Brazil-China Relations in Contemporary Global Crises

Xi and Lula

            Keiko Rikimaru

            Open University of Japan



Brazil and China are two of the most influential countries in the world today, with Brazil being the largest country in South America and China being the most populous nation on Earth. Over the years, their bilateral relationship has grown stronger, particularly in the economic and political spheres. This essay will examine the contemporary Brazil-China relations, focusing on their trade ties, political cooperation, and cultural exchanges.

One of the key features of the Brazil-China relationship is their robust trade ties. In recent years, China has become Brazil's largest trading partner, and Brazil is China's ninth-largest trading partner. The bilateral trade volume between the two countries has grown significantly, reaching a record high of $100 billion in 2020. China's demand for Brazilian agricultural commodities, such as soybeans and meat, has been a driving force behind this growth, as Brazil is one of the world's largest producers of these goods. Additionally, Brazil has been exporting iron ore, crude oil, and other raw materials to China, which has fueled China's rapid economic growth over the years.

Moreover, Brazil and China have strengthened their political cooperation in recent years. They have been working together in international organizations such as the United Nations, the World Trade Organization, and the G20, to address global issues such as climate change, economic development, and international trade. In 2018, Brazil and China signed a memorandum of understanding to strengthen cooperation in areas such as investment, infrastructure, and energy. Additionally, they have been cooperating in the field of technology, particularly in the development of 5G networks.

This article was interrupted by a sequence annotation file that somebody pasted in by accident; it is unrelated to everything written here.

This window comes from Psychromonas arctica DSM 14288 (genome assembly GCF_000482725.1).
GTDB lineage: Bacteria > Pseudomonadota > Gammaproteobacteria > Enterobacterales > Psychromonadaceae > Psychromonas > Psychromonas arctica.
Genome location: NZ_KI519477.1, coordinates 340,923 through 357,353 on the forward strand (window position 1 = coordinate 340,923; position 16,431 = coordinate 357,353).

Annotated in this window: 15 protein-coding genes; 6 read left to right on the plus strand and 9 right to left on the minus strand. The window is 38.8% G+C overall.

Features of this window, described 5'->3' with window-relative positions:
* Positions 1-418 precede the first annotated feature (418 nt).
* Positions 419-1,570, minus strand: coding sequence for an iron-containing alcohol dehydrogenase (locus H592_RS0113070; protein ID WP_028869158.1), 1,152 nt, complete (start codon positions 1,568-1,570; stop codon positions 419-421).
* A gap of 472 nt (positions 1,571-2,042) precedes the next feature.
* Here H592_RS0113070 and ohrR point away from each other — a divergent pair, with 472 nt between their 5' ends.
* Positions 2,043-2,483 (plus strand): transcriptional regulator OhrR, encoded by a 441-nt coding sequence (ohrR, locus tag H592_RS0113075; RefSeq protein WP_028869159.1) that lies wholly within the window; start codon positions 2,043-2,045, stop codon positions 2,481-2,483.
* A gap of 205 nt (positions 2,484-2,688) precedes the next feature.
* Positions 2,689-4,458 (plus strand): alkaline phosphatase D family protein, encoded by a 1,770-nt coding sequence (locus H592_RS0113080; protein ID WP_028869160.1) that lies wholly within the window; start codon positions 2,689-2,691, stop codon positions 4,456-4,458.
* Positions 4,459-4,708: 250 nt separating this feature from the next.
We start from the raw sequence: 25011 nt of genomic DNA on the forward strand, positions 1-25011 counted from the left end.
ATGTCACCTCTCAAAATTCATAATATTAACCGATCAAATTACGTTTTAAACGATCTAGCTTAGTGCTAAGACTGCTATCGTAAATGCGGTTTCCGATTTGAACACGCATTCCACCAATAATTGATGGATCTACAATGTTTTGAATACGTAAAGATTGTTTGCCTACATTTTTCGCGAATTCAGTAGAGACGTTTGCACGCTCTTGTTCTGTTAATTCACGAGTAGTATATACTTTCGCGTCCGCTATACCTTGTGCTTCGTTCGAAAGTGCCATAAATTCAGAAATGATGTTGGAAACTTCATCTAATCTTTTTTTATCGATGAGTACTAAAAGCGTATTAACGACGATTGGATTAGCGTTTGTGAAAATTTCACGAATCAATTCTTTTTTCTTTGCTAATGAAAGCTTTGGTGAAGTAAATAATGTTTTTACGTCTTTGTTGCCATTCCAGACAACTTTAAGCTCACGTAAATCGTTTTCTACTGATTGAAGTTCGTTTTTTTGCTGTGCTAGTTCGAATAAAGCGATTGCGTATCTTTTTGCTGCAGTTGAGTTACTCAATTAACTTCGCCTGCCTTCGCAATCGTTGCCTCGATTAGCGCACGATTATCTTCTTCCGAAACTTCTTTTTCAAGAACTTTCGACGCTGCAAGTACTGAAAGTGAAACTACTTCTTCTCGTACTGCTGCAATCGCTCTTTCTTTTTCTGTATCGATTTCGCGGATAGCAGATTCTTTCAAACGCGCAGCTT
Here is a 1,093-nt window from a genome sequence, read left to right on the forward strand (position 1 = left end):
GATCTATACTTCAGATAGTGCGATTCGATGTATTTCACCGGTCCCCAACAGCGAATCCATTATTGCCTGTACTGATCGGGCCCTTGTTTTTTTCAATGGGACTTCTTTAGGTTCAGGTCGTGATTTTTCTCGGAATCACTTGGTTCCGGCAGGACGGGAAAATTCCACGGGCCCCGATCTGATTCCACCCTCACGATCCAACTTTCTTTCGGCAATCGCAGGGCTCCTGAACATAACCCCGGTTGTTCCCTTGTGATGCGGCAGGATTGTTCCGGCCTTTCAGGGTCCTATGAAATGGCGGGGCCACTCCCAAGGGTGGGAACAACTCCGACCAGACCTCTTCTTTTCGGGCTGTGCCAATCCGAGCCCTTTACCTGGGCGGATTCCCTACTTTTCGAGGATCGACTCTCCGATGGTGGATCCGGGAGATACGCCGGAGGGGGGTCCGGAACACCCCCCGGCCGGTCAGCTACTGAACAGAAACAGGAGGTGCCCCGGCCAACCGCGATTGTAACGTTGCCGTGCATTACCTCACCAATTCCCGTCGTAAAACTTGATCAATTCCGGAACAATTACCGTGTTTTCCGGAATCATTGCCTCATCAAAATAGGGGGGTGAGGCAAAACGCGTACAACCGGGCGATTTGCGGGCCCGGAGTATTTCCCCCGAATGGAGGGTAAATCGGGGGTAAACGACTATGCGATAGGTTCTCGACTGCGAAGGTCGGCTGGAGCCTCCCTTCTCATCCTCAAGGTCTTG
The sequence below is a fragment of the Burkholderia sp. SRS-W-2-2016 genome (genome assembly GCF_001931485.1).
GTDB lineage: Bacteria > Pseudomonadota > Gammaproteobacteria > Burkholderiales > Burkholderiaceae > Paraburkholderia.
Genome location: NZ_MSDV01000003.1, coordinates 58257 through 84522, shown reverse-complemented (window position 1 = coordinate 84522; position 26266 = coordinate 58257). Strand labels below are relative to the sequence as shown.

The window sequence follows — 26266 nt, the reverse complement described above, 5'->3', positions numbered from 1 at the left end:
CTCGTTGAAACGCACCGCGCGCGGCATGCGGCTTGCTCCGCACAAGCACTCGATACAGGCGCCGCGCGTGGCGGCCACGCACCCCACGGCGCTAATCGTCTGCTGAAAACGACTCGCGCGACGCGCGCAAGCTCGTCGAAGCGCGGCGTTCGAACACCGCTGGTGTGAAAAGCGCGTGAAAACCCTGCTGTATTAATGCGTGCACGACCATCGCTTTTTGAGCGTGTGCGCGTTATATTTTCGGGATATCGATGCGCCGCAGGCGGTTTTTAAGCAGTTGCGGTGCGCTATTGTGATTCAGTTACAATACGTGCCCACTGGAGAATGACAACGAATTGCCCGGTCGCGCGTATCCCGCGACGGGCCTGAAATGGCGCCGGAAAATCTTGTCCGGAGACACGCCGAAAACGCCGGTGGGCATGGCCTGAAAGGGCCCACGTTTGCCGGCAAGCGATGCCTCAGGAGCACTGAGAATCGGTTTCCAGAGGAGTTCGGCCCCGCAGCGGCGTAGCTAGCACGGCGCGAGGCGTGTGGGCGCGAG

In terms of cultural exchanges, Brazil and China have been promoting mutual understanding and appreciation of each other's culture. The two countries have organized cultural events, such as the China-Brazil Cultural Exchange Year, which was held in 2009, to showcase their cultural diversity. The Confucius Institute, a non-profit organization that promotes Chinese language and culture around the world, has established several branches in Brazil to facilitate cultural exchange between the two countries. Additionally, Brazilian schools have been teaching Chinese as a second language, and Chinese schools have been teaching Portuguese, which has helped to promote cultural understanding between the two nations.

However, the Brazil-China relationship is not without challenges. There have been concerns over the trade imbalance between the two countries, with Brazil exporting mostly raw materials to China and importing manufactured goods from China. Additionally, there have been concerns over the environmental impact of China's demand for Brazilian commodities, particularly soybeans and meat, which has led to deforestation in the Amazon rainforest. Brazil has been under pressure from the international community to address this issue and reduce its carbon emissions.

In conclusion, the contemporary Brazil-China relationship is characterized by strong economic ties, political cooperation, and cultural exchanges. While there are challenges that need to be addressed, the two countries have demonstrated a willingness to work together to overcome them. As the global balance of power shifts, Brazil and China's relationship will continue to be an important factor in shaping the world's political and economic landscape.

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